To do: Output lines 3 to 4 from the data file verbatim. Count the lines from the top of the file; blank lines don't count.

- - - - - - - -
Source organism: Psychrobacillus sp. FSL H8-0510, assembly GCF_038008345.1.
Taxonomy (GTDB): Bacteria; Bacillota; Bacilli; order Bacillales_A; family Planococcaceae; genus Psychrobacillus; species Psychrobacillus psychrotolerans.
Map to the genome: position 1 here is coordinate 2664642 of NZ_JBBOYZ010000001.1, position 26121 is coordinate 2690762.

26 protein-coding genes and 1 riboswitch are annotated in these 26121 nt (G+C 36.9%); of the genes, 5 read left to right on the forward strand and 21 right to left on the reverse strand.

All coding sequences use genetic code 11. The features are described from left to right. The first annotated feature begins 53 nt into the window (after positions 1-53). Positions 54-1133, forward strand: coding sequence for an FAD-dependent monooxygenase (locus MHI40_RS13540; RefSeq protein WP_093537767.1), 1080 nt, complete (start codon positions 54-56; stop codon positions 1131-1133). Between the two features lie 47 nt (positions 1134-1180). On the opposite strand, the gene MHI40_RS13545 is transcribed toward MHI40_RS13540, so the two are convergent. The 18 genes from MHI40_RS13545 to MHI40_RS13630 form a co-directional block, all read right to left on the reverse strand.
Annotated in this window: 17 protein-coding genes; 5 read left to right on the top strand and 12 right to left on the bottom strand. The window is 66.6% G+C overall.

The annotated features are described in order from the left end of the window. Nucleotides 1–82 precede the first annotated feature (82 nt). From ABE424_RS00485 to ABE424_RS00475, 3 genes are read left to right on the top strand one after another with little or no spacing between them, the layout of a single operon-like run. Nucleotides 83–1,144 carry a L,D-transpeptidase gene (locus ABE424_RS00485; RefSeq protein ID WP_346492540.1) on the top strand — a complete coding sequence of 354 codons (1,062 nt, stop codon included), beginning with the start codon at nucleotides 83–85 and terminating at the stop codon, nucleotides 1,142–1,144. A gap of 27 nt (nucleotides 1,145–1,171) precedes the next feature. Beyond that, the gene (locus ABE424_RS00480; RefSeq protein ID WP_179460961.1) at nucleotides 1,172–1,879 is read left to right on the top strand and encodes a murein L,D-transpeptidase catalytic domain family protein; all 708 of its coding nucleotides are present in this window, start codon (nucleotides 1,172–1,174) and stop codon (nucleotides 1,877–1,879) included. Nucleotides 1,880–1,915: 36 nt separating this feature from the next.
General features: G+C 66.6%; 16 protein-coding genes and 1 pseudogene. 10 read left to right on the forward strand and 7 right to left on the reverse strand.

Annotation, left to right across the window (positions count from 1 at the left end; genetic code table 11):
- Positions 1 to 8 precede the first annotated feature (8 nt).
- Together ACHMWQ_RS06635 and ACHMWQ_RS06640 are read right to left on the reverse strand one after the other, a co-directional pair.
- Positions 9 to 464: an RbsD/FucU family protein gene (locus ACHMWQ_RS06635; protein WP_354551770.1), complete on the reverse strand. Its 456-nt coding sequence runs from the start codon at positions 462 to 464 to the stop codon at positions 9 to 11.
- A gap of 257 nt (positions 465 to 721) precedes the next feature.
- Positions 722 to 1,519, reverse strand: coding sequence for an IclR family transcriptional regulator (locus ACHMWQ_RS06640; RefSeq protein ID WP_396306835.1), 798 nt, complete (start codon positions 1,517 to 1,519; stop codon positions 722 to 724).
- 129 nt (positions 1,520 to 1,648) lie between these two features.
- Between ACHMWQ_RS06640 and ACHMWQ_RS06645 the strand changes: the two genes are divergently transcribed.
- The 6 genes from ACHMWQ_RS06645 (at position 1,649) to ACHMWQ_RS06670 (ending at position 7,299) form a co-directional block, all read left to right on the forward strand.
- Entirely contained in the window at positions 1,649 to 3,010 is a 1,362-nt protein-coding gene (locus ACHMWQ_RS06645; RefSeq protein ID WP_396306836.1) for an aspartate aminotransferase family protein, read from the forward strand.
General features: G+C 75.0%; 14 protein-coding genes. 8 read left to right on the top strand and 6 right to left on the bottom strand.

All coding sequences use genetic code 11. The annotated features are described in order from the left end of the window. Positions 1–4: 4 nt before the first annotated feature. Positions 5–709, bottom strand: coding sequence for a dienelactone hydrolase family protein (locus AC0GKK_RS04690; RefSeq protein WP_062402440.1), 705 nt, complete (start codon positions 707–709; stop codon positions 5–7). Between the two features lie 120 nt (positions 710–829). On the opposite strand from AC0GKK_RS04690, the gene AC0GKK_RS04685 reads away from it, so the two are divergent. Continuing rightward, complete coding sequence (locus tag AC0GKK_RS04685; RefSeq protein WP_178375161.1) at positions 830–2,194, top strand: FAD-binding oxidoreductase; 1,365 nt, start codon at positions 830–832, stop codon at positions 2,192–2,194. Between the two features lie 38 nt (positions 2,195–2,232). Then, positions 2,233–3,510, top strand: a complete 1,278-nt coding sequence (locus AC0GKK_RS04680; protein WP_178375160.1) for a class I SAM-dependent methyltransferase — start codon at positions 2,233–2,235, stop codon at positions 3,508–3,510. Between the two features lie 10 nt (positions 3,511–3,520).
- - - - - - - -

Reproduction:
Map to the genome: position 1 here is coordinate 2664642 of NZ_JBBOYZ010000001.1, position 26121 is coordinate 2690762.

26 protein-coding genes and 1 riboswitch are annotated in these 26121 nt (G+C 36.9%); of the genes, 5 read left to right on the forward strand and 21 right to left on the reverse strand.